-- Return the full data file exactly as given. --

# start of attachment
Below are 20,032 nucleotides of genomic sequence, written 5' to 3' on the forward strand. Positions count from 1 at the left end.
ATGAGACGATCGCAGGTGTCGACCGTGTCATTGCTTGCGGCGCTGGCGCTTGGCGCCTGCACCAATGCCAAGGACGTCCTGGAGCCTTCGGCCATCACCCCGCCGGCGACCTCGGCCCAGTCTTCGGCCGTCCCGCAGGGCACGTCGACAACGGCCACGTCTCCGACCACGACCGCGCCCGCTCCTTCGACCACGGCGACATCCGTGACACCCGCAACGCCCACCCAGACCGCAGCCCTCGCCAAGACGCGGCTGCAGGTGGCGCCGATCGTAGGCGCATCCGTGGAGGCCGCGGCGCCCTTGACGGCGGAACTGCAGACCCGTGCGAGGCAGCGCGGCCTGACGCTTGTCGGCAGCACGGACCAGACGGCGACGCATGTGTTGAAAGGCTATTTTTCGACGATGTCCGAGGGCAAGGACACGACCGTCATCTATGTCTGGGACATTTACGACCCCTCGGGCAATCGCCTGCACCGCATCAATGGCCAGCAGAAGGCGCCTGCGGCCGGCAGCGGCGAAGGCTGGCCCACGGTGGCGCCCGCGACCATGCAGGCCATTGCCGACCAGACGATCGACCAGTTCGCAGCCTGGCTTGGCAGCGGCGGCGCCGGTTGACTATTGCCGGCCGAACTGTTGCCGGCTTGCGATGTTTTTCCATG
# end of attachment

Below are 20,032 nucleotides of genomic sequence, written 5' to 3' on the forward strand. Positions count from 1 at the left end.
ATGAGACGATCGCAGGTGTCGACCGTGTCATTGCTTGCGGCGCTGGCGCTTGGCGCCTGCACCAATGCCAAGGACGTCCTGGAGCCTTCGGCCATCACCCCGCCGGCGACCTCGGCCCAGTCTTCGGCCGTCCCGCAGGGCACGTCGACAACGGCCACGTCTCCGACCACGACCGCGCCCGCTCCTTCGACCACGGCGACATCCGTGACACCCGCAACGCCCACCCAGACCGCAGCCCTCGCCAAGACGCGGCTGCAGGTGGCGCCGATCGTAGGCGCATCCGTGGAGGCCGCGGCGCCCTTGACGGCGGAACTGCAGACCCGTGCGAGGCAGCGCGGCCTGACGCTTGTCGGCAGCACGGACCAGACGGCGACGCATGTGTTGAAAGGCTATTTTTCGACGATGTCCGAGGGCAAGGACACGACCGTCATCTATGTCTGGGACATTTACGACCCCTCGGGCAATCGCCTGCACCGCATCAATGGCCAGCAGAAGGCGCCTGCGGCCGGCAGCGGCGAAGGCTGGCCCACGGTGGCGCCCGCGACCATGCAGGCCATTGCCGACCAGACGATCGACCAGTTCGCAGCCTGGCTTGGCAGCGGCGGCGCCGGTTGACTATTGCCGGCCGAACTGTTGCCGGCTTGCGATGTTTTTCCATG